What are the Signs and Symptoms of Shingles?

Shingles, also known as Herpes Zoster, is a painful and contagious rash that can appear on one side of the body or face. This condition typically affects people who have had chickenpox in the past. It is caused by the varicella-zoster virus, which has lain dormant for many years in the nerve cells before becoming active again.

What are the signs and symptoms of shingles?

The signs and symptoms of shingles are described below:

Prodromal sensory phenomena (i.e., the first signs that indicate you may have shingles) include tingling, prickling, burning, and itching in a localized area along one or more dermatomes (which is an area of the skin that is connected to nerves from a single spinal root) on the body. There may also be other symptoms present which are more systemic, such as headaches, sensitivity to light and touch, fatigue, chills, stomach upset, and fever.

Around 48 hours after onset of these symptoms, the rash can appear reddish with small and flat discolored skin lesions (also known as macules) or in the form of raised bumps (also known as papules), which are blisters that contain fluid. The redness of the rash presents differs slightly on people with darker pigmentation as the redness can be less pronounced. These rashes typically appear on one side of the body that is dependent on the location of the affected dermatome. The back of the chest (58%), the neck (20%), and the facial/eye area (10–20%) are the most common areas where these rashes can be found (Bond & Panesar, 2021). There are several complications that can result depending on the area affected. When the seventh cranial nerve is concerned, it can result in weakness of the facial muscles and go on to affect the inner, middle, and external ear area (zoster oticus). This goes on to produce ringing in the ears, hearing loss, nausea and vomiting, vertigo, and involuntary eye movements (Cohen et al., 2013).

These open lesions, which are fluid-filled and virus shedding, increase the risk of transmission. Scabs typically start to form at day 7–10 of the disease and heal (with some scarring) in 3 to 5 weeks. However, immunocompromised shingles sufferers such as those with AIDS and cancer may need a more extended period to recover as their immune system is less capable of fighting against the virus. There are various reasons why scarring and pigmentation might remain. Still, the two most common reasons are when the shingles patient scratches the rashes often, leading to an incomplete healing process in the skin, or if the rashes encounter secondary bacterial infection.

What can be mistaken for shingles?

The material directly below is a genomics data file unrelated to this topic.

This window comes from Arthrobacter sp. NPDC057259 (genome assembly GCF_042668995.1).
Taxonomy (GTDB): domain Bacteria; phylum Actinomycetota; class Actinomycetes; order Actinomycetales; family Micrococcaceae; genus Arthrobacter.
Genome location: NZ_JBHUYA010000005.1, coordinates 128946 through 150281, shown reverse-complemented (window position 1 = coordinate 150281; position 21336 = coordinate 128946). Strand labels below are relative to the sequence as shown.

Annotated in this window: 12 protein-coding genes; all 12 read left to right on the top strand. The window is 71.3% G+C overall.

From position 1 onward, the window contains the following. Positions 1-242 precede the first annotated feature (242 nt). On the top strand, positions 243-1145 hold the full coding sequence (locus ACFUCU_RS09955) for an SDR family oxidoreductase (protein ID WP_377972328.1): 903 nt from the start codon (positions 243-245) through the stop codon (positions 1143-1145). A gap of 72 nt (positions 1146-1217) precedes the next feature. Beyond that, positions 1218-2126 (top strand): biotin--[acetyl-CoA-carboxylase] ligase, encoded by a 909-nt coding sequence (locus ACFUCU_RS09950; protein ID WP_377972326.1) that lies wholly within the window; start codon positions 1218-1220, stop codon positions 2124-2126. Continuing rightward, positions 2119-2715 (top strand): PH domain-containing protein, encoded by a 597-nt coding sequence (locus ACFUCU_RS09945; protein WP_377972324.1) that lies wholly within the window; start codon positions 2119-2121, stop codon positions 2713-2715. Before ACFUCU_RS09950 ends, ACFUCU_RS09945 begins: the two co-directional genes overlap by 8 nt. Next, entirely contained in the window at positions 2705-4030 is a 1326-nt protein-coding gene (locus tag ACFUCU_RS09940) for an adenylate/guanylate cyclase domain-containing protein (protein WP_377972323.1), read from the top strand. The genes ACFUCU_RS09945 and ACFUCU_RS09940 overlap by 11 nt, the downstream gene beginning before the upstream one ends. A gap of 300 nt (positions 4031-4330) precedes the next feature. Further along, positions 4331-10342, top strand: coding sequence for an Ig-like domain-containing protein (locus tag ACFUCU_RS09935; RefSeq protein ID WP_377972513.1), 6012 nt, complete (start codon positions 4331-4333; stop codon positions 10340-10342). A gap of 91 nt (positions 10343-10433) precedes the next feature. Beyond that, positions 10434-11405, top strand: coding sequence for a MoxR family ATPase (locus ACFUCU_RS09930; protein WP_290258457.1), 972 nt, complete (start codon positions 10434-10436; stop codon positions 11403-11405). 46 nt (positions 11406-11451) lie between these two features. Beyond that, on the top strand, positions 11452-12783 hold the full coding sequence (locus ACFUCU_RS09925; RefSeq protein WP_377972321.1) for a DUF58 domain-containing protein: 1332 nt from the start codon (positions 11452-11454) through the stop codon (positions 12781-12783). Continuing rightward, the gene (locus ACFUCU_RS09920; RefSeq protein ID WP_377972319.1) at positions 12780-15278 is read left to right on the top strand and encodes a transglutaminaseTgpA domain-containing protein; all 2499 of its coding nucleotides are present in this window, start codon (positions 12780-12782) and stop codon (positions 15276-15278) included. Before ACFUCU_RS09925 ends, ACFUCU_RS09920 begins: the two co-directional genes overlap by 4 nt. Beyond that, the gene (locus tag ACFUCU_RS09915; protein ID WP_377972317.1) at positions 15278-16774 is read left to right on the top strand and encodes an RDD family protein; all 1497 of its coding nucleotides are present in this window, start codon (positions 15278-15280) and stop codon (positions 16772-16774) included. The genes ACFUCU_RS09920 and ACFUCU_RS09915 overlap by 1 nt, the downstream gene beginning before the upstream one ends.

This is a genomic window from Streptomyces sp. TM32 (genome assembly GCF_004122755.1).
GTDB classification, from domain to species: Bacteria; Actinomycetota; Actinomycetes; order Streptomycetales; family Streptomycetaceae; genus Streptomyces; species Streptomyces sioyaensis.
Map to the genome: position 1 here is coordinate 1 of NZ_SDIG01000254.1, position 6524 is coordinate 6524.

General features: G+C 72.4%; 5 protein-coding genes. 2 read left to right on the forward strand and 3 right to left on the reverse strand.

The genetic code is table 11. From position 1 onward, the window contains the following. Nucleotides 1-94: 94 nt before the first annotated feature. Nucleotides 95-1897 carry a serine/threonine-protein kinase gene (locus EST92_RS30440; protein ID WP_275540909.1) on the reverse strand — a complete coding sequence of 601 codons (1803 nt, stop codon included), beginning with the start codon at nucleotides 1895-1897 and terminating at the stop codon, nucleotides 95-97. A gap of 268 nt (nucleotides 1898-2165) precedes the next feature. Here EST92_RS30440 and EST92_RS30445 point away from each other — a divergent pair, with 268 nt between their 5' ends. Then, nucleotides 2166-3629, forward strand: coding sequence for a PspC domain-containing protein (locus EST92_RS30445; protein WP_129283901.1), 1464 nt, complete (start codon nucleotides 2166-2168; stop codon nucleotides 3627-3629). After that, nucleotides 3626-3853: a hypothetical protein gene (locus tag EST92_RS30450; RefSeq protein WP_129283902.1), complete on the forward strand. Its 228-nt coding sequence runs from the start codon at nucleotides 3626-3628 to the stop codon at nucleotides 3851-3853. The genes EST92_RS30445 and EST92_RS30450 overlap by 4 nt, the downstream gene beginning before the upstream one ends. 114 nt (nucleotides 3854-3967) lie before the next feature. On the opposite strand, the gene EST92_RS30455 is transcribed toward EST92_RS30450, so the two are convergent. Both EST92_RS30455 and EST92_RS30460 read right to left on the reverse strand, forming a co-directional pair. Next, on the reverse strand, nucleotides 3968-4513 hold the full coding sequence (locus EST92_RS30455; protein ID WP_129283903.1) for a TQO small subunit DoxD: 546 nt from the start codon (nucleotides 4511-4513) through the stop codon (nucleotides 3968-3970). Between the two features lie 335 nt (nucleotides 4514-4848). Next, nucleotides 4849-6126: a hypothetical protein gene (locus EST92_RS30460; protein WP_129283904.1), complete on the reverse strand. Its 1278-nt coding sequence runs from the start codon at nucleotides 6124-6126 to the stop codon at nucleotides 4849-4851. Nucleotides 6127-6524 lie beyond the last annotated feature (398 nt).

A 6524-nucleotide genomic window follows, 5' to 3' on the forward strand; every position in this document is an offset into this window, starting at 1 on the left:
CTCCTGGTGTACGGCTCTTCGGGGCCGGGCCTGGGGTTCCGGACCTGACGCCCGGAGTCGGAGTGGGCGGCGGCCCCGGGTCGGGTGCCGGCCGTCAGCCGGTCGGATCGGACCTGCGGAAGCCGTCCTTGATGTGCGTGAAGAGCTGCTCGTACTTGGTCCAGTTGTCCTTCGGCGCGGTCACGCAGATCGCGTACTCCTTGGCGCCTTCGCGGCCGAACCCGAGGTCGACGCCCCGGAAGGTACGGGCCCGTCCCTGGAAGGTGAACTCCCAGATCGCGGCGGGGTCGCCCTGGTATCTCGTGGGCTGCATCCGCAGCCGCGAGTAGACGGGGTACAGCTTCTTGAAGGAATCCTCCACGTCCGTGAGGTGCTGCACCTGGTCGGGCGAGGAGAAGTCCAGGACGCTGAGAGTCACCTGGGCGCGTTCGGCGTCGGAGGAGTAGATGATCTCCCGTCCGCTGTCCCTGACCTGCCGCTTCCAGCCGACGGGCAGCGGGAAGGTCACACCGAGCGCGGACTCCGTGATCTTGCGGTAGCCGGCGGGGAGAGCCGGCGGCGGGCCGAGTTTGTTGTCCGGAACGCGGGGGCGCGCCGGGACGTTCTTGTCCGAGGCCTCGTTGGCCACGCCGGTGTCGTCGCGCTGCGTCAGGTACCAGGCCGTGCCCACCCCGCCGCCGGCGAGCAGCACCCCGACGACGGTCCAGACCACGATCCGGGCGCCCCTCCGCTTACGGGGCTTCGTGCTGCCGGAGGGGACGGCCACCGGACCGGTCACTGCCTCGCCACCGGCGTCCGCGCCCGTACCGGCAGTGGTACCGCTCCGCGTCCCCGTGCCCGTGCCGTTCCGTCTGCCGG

It is easy to mistake shingles’ early signs and symptoms for other common skin afflictions, including hives and psoriasis. However, some characteristics are slightly different from that of shingles.

Hives is an allergic reaction to medications, foods, latex, or a viral infection. It typically presents itself as red, itchy bumps of different sizes that can appear anywhere on the body.

Psoriasis is an autoimmune disease that can form rash-like patches, which can then go on to develop blisters. Psoriasis can persist for quite a long period of time, and the skin keeps turning more red and scaly and can even crack and bleed.

One way to tell if the rashes are indeed caused by shingles is via the pattern of the rashes. Unlike hives and psoriasis, shingles often only affects one side of the body, very commonly along the nerves of the chest and belly. Shingles can also cause someone to suffer much more pain as compared to other milder skin conditions.

Shingles can also be mistaken for chickenpox, which is caused by the same virus. However, chickenpox rashes are often spread across the body, while shingles will typically be on one side of the body. However, there are also cases in which shingles spreads throughout the entire body, and this is known as disseminated herpes zoster. In such cases, the best way to correctly diagnose the condition is to seek medical attention. A doctor can diagnose shingles via the clinical presentation of the disease, as well as lab tests such as polymerase chain reaction (PCR) tests or direct fluorescent antibody (DFA) smears.


In conclusion, shingles is caused by the reactivation of the varicella-zoster virus in the nerve cells. This virus causes the acute onset of a rash and can go on to cause complications depending on the nerves that are affected. While most people heal within 3 to 5 weeks, the immunocompromised may find it harder to recover from shingles. The rashes take different forms but typically form on one side of the body and appear as blisters filled with clear or cloudy fluid, which eventually form scabs over time. While shingles may be misdiagnosed for other skin conditions such as hives and psoriasis, it is a much more severe condition and is characterized by sharp pain. While this article can help identify symptoms, one should visit a doctor for an accurate diagnosis. Getting an accurate diagnosis and getting treated early will help reduce the disease’s severity and duration.

Bond, G., & Panesar, P. (2021, February 19). Case-based learning: Shingles. The Pharmaceutical Journal. Retrieved November 8, 2021

Cohen, K. R., Salbu, R. L., Frank, J., & Israel, I. (2013). Presentation and management of herpes zoster (shingles) in the geriatric population. P & T : a peer-reviewed journal for formulary management38(4), 217–227.

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